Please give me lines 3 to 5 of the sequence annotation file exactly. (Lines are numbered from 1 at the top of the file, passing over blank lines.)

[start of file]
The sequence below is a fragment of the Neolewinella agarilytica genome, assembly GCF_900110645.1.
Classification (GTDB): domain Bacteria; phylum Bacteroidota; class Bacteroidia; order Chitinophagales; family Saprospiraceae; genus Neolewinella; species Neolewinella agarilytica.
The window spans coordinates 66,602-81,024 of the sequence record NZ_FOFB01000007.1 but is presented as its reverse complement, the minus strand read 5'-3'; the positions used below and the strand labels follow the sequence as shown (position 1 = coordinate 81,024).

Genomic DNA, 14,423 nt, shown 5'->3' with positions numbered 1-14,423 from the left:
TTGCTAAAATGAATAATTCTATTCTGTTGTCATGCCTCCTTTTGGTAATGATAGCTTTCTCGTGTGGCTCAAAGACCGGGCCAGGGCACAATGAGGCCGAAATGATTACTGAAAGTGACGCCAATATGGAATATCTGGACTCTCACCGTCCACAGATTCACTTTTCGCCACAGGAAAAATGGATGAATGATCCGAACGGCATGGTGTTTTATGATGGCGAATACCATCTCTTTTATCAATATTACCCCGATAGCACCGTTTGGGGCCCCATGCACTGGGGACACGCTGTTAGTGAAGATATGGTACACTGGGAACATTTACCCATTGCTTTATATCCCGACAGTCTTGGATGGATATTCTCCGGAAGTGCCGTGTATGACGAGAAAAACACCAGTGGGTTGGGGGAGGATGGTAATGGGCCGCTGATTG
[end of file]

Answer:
The window spans coordinates 66,602-81,024 of the sequence record NZ_FOFB01000007.1 but is presented as its reverse complement, the minus strand read 5'-3'; the positions used below and the strand labels follow the sequence as shown (position 1 = coordinate 81,024).

Genomic DNA, 14,423 nt, shown 5'->3' with positions numbered 1-14,423 from the left:
TTGCTAAAATGAATAATTCTATTCTGTTGTCATGCCTCCTTTTGGTAATGATAGCTTTCTCGTGTGGCTCAAAGACCGGGCCAGGGCACAATGAGGCCGAAATGATTACTGAAAGTGACGCCAATATGGAATATCTGGACTCTCACCGTCCACAGATTCACTTTTCGCCACAGGAAAAATGGATGAATGATCCGAACGGCATGGTGTTTTATGATGGCGAATACCATCTCTTTTATCAATATTACCCCGATAGCACCGTTTGGGGCCCCATGCACTGGGGACACGCTGTTAGTGAAGATATGGTACACTGGGAACATTTACCCATTGCTTTATATCCCGACAGTCTTGGATGGATATTCTCCGGAAGTGCCGTGTATGACGAGAAAAACACCAGTGGGTTGGGGGAGGATGGTAATGGGCCGCTGATTG